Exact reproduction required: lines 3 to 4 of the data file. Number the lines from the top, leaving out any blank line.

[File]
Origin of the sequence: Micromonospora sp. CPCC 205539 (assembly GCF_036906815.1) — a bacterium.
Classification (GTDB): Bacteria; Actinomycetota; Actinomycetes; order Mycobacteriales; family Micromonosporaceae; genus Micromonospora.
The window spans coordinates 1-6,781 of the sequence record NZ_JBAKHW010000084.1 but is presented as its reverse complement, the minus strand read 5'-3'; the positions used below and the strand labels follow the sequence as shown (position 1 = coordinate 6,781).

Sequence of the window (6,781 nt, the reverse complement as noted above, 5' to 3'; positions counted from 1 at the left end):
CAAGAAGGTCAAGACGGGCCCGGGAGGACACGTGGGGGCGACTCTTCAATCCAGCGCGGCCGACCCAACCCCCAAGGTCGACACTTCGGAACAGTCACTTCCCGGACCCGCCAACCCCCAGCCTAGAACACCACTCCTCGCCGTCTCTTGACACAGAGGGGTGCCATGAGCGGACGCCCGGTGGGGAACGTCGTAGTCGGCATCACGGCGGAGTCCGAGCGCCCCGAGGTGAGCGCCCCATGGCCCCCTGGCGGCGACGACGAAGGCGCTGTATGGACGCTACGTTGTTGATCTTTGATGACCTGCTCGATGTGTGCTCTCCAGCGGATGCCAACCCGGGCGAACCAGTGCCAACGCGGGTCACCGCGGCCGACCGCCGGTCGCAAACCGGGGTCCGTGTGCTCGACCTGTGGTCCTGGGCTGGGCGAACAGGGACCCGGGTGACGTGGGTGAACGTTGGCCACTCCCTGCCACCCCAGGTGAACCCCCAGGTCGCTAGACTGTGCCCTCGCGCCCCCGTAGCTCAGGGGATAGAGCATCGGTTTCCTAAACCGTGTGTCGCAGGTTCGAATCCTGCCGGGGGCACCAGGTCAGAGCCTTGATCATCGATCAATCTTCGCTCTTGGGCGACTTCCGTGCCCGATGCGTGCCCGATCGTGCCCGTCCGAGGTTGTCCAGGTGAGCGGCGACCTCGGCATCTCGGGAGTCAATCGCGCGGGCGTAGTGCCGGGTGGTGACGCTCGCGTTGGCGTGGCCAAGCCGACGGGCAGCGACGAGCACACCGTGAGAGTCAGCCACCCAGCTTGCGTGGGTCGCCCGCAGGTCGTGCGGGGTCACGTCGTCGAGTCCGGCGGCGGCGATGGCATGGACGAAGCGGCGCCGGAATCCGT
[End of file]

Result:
The window spans coordinates 1-6,781 of the sequence record NZ_JBAKHW010000084.1 but is presented as its reverse complement, the minus strand read 5'-3'; the positions used below and the strand labels follow the sequence as shown (position 1 = coordinate 6,781).

Sequence of the window (6,781 nt, the reverse complement as noted above, 5' to 3'; positions counted from 1 at the left end):